MANHATTAN — If passing efficiency is your favorite quarterback statistic, you are going to want to watch Kansas State and Vanderbilt go head to head on Saturday.

Jesse Ertz vs. Kyle Shurmur has the makings of an entertaining QB duel.

When it comes to passing efficiency (or quarterback rating, as it's also called) they are two of the best in college football.

Ertz, a K-State senior, ranks fourth nationally with a passing efficiency of 222. Shurmur, a Vanderbilt junior, ranks fifth with a passing efficiency of 217.2. The NCAA passer rating comes from a formula based on passing attempts, completions, yards, touchdowns, and interceptions.

Both QBs are averaging more than 10 yards per attempt, both are completing more than 70 percent of their passes, and neither has thrown an interception.

They are off to incredibly hot starts.

"Ertz has been unbelievable in terms of throwing the football," Vanderbilt coach Derek Mason said. "... He's a much different quarterback than when he first stepped on the scene."

"Shurmur is a young guy that really plays within himself, I think, quite well," K-State coach Bill Snyder said. "He is accurate; he can put the ball where it needs to go. They do not try to reinvent the wheel in regards to what he does. He takes what you give him and he is pretty good about that. That is a real significant trait for a quarterback and that only comes with experience, and he certainly has that."

But here's the thing: Ertz and Shurmur still have a lot to prove.

Though they have torched defenses and appear on their way to breakthrough seasons, their impressive stats have come against soft competition.

Ertz (26 of 37 for 511 yards and four touchdowns) looks more comfortable than ever in the pocket, and he threw for big yardage against Central Arkansas and Charlotte. Can he do the same against a Vanderbilt defense that has forced 17 punts and allowed six points this season?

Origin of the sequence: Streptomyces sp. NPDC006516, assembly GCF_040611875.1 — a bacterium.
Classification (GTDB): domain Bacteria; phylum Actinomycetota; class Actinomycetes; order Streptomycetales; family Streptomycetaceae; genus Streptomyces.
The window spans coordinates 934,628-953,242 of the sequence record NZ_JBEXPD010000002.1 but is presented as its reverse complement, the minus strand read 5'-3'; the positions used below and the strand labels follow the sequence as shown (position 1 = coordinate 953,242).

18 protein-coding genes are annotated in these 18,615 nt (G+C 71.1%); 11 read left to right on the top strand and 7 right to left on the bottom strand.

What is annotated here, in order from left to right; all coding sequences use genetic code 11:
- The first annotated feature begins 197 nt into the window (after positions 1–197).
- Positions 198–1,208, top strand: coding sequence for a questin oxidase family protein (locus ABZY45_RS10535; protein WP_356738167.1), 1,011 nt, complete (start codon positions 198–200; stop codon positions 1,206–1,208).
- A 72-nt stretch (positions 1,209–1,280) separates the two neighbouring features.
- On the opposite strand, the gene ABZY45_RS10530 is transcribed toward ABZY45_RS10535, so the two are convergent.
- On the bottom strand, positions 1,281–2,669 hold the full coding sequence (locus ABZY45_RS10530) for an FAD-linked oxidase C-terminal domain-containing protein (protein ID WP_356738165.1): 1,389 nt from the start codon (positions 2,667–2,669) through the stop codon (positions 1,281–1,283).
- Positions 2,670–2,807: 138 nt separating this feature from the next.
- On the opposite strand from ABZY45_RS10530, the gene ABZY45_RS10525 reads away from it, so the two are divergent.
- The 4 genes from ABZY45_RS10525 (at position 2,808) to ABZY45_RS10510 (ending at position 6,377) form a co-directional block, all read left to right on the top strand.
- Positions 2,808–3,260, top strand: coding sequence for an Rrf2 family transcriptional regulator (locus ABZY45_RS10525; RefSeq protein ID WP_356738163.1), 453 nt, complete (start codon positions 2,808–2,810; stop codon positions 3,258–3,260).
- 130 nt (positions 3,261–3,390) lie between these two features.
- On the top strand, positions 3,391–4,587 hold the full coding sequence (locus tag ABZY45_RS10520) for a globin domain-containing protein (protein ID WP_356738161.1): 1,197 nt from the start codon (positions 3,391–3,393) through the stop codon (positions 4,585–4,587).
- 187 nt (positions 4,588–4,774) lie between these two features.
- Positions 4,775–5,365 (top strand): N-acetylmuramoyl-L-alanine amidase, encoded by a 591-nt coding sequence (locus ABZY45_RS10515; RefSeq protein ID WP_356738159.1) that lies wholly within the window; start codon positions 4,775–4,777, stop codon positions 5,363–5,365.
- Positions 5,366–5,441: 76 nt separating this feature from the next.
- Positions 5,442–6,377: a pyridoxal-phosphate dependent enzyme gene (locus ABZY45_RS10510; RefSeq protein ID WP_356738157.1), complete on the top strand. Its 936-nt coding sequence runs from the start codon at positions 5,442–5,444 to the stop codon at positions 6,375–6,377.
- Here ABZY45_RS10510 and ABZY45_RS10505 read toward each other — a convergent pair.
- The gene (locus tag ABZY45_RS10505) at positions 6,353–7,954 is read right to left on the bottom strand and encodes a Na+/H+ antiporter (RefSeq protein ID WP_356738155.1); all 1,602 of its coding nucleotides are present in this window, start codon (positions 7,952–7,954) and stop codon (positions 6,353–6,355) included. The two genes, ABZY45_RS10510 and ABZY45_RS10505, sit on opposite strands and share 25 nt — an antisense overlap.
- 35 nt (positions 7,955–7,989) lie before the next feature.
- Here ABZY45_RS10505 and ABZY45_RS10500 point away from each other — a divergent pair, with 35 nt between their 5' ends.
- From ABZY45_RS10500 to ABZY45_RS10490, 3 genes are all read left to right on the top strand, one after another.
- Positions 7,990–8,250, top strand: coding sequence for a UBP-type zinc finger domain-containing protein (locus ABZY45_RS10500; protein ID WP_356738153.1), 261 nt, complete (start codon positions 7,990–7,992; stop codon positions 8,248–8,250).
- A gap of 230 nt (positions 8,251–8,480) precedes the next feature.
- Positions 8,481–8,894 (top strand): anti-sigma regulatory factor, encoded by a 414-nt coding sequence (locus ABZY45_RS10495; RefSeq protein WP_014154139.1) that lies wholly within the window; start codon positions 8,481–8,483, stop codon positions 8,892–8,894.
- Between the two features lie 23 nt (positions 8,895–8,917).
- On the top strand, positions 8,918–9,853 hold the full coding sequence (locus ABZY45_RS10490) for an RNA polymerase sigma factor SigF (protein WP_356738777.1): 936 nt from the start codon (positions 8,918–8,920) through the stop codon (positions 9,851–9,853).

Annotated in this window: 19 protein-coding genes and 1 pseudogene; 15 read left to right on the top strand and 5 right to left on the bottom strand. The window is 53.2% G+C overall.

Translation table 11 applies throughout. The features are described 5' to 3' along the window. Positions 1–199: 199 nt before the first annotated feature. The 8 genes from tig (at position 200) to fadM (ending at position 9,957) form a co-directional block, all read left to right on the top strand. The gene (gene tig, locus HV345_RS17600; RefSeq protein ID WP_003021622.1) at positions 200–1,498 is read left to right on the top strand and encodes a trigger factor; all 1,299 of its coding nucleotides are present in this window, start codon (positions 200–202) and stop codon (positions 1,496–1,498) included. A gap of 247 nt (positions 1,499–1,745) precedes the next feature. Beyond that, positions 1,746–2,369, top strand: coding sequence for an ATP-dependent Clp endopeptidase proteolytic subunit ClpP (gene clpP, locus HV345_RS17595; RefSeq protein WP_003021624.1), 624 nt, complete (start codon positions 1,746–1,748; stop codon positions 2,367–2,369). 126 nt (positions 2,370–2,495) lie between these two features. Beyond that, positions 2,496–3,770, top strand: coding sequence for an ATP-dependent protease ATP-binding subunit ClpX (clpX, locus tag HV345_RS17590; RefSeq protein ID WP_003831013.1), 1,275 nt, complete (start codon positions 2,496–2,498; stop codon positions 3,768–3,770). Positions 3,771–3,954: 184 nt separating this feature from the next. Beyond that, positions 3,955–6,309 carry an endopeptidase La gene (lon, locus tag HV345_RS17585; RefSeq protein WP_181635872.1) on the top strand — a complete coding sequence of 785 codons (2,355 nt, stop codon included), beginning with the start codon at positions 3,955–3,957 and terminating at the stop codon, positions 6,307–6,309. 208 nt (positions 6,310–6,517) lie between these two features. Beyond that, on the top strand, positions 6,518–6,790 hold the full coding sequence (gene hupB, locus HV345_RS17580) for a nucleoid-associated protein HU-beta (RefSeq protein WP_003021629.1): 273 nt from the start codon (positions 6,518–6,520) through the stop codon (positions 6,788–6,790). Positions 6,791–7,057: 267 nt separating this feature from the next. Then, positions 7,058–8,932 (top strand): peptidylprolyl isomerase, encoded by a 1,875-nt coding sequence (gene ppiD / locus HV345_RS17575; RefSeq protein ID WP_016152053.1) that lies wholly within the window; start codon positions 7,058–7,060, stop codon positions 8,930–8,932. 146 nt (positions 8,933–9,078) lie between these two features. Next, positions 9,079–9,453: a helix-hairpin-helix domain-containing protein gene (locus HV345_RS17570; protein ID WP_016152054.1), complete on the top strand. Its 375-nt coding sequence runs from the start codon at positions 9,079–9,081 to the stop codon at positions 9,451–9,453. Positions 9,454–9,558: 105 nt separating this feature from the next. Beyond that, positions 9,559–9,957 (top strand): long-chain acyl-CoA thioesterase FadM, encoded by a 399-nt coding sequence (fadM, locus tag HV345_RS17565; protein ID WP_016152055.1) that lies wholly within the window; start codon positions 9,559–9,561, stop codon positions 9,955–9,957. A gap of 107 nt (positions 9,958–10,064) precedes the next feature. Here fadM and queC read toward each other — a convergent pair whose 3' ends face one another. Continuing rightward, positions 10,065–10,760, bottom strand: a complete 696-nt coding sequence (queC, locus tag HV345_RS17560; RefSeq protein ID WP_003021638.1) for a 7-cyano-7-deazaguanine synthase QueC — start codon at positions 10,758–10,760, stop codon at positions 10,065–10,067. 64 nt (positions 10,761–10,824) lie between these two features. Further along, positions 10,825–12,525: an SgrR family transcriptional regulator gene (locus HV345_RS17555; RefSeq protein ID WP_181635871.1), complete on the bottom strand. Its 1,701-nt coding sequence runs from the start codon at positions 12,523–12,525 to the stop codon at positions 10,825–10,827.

Shurmur (35 of 46 for 498 yards and seven touchdowns) was nearly flawless against Middle Tennessee State and Alabama A&M. Can he keep that up against a K-State secondary that has already forced six turnovers?

We will find out on Saturday.

This will be the first true test for both teams and their quarterbacks. Motivation is easy to find.

"(Mason) talks about repeatability and having success," Shurmur said earlier this week at a Vanderbilt media session. "We started off 2-0 and now it is time to see if we can continue it. Repeatability is the biggest thing, just trying to go 1-0 this week."

A month ago, few would have thought this game would feature two of the nation's most efficient passers.

But Ertz and Shurmur have made obvious improvements and climbed up the stat charts in similar ways.

Ertz started 13 games for the Wildcats last year and led K-State to a 9-4 record despite injuring his throwing shoulder midway through the season. Now healthy, he is putting his experience to good use.

Previously labeled a run-first quarterback, he is proving he can make big plays with his arm. His average touchdown pass this season is 50.5 yards.

"A lot of people are starting to learn what Jesse can do back there," K-State receiver Dalton Schoen said, "both throwing and running."

Shurmur came to Vanderbilt as a four-star recruit and became the team's starter by the end of his freshman season. As a sophomore, he led the Commodores to six victories and a bowl game, but his production (204 of 375 for 2,409 yards and nine touchdowns) was mediocre.

He now seems to be putting it all together.

"He is a good decision maker," K-State safety Denzel Goolsby said of Shurmur. "He knows where he wants to go with the ball. Trying to get pressure on him is something that we have got to do, get him a little bit out of his comfort zone, because he is a really good player."

K-State and Vanderbilt are off to impressive starts. So are their quarterbacks. Both sides want validation. This is their opportunity to earn it.